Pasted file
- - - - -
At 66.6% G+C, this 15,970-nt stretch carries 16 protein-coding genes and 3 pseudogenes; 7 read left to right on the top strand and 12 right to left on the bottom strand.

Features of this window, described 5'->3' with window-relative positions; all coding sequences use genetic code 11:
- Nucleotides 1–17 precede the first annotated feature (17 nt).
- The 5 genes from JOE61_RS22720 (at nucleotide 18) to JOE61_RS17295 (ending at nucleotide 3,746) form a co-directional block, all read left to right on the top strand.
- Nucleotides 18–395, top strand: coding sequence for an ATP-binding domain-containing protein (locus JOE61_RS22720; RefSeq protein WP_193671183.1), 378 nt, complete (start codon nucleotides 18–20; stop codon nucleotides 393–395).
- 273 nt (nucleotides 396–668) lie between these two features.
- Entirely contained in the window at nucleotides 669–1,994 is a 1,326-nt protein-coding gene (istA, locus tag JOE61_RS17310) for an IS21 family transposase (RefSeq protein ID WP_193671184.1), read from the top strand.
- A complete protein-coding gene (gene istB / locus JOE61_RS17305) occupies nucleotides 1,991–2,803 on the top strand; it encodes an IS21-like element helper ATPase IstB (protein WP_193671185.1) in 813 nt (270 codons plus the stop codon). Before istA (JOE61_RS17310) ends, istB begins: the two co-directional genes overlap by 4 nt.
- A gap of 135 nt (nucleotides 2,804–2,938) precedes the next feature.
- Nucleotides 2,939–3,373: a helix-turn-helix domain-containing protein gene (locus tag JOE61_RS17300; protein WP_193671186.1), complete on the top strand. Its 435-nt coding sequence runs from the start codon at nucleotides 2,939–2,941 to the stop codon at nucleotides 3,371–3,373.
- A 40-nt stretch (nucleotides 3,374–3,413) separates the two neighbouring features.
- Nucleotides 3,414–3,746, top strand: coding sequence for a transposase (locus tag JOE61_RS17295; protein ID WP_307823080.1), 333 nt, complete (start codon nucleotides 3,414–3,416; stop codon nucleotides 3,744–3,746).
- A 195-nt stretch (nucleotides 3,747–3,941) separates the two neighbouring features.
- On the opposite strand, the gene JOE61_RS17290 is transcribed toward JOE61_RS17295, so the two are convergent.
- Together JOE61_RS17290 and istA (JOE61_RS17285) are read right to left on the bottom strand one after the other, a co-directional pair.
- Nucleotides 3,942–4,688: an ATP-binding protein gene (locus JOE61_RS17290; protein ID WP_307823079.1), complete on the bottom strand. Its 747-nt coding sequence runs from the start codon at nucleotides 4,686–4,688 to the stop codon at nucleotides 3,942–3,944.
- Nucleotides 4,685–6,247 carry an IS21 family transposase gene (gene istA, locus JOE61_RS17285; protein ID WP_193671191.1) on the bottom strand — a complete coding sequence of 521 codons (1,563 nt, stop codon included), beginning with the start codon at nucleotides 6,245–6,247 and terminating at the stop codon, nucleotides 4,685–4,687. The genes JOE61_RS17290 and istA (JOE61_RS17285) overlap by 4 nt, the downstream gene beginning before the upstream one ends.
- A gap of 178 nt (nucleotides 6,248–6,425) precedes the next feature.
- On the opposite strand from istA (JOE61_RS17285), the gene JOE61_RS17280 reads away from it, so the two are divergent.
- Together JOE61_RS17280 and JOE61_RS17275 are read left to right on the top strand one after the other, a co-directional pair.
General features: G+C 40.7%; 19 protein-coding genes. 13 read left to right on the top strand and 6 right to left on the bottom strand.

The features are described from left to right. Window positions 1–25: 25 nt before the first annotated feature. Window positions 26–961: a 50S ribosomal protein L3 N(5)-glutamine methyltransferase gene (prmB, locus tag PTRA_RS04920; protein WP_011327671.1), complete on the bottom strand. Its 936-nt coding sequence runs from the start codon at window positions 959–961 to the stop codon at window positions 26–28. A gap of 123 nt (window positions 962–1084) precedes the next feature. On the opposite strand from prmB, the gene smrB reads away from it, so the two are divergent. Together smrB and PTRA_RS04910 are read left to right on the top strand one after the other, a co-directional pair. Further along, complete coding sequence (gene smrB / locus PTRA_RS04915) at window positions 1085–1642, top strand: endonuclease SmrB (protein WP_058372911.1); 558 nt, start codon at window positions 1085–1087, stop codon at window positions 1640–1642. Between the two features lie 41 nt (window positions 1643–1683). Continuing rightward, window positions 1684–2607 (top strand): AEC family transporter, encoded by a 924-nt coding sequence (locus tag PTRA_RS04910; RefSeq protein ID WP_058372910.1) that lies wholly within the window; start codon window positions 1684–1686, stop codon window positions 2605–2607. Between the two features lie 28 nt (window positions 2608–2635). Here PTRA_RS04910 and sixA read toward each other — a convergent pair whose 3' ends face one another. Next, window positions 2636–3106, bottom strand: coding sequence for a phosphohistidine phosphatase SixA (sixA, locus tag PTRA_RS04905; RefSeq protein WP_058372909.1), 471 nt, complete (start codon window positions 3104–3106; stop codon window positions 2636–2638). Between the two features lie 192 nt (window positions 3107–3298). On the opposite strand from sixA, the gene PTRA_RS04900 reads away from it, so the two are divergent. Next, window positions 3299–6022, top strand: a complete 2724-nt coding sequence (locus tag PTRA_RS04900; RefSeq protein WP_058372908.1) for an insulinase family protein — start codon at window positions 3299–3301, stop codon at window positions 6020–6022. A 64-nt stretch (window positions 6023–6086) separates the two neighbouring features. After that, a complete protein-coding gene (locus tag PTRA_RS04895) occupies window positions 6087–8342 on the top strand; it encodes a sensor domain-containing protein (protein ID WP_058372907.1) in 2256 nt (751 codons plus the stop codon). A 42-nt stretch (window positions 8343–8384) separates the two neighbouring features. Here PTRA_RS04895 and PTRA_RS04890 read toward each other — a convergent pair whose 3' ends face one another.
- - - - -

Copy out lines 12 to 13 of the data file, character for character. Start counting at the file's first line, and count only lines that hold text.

- Nucleotides 3,414–3,746, top strand: coding sequence for a transposase (locus tag JOE61_RS17295; protein ID WP_307823080.1), 333 nt, complete (start codon nucleotides 3,414–3,416; stop codon nucleotides 3,744–3,746).
- A 195-nt stretch (nucleotides 3,747–3,941) separates the two neighbouring features.